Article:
The anesthesiologist was brought in after I reached 3cm and the epidural was up and working in less than 15 minutes, which was awesome. They had it balanced perfectly so that I could still move around and feel pressure, but there was no pain. Totally worth it. It made the whole experience very calm and low-stress, which was what I was hoping for.

Thursday, May 15th. At around midnight, we were nearing go-time. The clock ticked over and suddenly the jokes we were making about having the baby on tax day were true. (Finland’s tax deadline day is a month after the US’s. We have a friend who was born on that day and always remarked how convenient it made things, to have a living reminder for getting your forms done.) Suddenly, we had all kinds of midwives and doctors milling about as they got things set up for the delivery.

The pushing took a grand total of 20 minutes, which I’m told is quite efficient for a first-timer. I give much of the credit to the calming effects of the drugs. Crowning, which was supposedly the worst part, didn’t set off any alarms at all and suddenly they were all, “There’s the head!” and I was like, “Really? Already?”

Also? You know those TV shows where there’s a birth scene and they pull out camera-ready infants that look about 3 months old and you’re sitting there going, “That’s SO unrealistic. Look at the size of that thing!” Well, I’m here to say that sometimes, just sometimes, that might not be so unrealistic after all. Because this kid was 55cm, 4.2kg and overall, just kinda huge. And they kept pulling him out and suddenly it made total sense that he was sometimes able to wedge feet up in my lungs those last few months. But other than a vague shock over the size of our son, my overall sentiment was just, “Huh. That wasn’t so bad.” Thank goodness for a scream-free delivery.

Other stuff. Baby had to be taken to the NICU after the delivery room stuff was done, because there was a bit of meconium in the water and he was a bit more sluggish than was ideal. His Agpar was a respectable 7, but he was showing signs of hypoglycemia (which, considering I hadn’t really eaten for the entire day before and we were dealing with the blood sugar thing, came as something less than a surprise) as well as needing some oxygen, so they whisked him away pretty fast. Hubby followed and reported back.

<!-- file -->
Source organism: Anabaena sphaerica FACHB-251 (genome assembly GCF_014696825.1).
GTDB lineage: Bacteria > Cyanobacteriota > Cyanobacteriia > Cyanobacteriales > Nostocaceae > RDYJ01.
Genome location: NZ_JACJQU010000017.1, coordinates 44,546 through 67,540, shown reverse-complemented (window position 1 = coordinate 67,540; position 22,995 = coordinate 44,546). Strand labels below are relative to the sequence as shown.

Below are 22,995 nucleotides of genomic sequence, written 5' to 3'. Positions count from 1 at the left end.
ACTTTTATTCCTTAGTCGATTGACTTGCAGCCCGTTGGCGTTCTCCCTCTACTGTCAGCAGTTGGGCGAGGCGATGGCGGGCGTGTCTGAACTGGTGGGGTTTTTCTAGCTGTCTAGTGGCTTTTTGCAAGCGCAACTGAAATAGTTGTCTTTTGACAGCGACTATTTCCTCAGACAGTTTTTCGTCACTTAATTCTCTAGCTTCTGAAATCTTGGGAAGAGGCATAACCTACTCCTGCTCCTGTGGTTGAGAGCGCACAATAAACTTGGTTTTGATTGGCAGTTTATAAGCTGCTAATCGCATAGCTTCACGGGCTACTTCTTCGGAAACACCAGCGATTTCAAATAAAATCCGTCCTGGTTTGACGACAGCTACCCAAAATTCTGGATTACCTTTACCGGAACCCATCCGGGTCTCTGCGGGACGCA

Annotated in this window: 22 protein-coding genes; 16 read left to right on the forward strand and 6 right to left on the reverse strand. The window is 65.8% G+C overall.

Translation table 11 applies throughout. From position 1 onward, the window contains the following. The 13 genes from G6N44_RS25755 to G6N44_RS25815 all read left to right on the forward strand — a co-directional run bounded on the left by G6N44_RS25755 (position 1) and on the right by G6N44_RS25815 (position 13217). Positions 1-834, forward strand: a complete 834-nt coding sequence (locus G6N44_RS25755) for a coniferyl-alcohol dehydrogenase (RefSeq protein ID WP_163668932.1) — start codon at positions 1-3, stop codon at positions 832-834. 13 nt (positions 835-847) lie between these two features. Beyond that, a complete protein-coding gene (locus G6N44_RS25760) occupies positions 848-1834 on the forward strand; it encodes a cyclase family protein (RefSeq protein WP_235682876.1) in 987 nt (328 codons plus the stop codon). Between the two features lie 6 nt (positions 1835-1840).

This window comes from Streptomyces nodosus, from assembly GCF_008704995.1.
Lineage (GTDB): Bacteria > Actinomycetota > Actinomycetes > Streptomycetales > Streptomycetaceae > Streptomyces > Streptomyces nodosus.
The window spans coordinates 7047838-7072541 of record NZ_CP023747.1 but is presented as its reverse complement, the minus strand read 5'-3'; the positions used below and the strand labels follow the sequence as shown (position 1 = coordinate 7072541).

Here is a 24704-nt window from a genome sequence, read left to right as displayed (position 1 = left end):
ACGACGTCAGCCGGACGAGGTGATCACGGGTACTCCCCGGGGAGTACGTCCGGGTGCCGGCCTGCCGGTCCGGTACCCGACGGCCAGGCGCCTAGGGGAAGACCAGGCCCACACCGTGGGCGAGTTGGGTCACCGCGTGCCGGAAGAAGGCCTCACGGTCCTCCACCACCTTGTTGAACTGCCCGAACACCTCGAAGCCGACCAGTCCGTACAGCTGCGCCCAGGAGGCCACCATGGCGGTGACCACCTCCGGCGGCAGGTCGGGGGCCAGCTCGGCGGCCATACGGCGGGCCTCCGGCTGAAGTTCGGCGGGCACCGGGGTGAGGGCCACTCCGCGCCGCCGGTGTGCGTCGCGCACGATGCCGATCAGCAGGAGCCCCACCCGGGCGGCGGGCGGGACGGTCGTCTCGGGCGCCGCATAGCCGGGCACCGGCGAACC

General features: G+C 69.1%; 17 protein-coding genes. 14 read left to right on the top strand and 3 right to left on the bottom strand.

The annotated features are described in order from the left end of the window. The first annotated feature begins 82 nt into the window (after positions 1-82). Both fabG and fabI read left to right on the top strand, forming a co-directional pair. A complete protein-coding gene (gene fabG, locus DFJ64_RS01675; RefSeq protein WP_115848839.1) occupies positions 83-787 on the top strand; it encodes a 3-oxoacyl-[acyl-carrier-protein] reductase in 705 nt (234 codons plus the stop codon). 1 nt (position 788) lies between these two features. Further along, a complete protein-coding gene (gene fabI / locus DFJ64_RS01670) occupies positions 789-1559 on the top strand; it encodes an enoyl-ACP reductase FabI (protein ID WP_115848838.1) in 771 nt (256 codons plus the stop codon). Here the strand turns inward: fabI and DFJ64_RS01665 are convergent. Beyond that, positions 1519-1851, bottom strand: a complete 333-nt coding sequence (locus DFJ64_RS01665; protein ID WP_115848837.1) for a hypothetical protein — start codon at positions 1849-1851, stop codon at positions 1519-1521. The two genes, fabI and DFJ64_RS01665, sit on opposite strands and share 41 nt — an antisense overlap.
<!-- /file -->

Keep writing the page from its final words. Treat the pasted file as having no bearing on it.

Meanwhile, the midwives started their aftercare routine. Recap? Placentas are unattractive, funny-looking things, yo. Also, the woman who was merrily stitching me up for an hour afterwards like she was at quilting circle? Me: “Do I really need that many stitches?” Her: “Oh, it’s just a little tear. And a rupture. Is that the word? Yes. Rupture.” Me: “You’ve just topped off that local for the third time. How little is ‘little’, exactly?” Yeah.

Finally, after everything was sewn up, we’d had some tea and sandwiches, and I’d taken a quick shower in the bathroom across the hall (supervised, in case of fainting), we went up to see the baby. He was a healthy shade of pink by then and they’d given him antibiotics and a feeding tube. They figured he’d need monitoring for a few days, so I’d have to visit him upstairs rather than have him in my room. Which, considering how I passed out in my room soon after and was then doped up on antibiotics and painkillers for the next few days, probably was for the best.

The rest of the stay was pretty much what you’d expect from any hospital stay where you have to share a room with another new family, divided by only a thin “privacy” curtain, while your own child is in a different ward and you’re too sore to get there without a wheelchair. But on the bright side, they had apparently upgraded their catering staff since last year because practically everything I encountered this stay was totally edible and sometimes even identifiable. I started hobbling up to attend feedings on my own after a couple of days and he was brought down to the room on Sunday. We were discharged late Monday.

Final notes?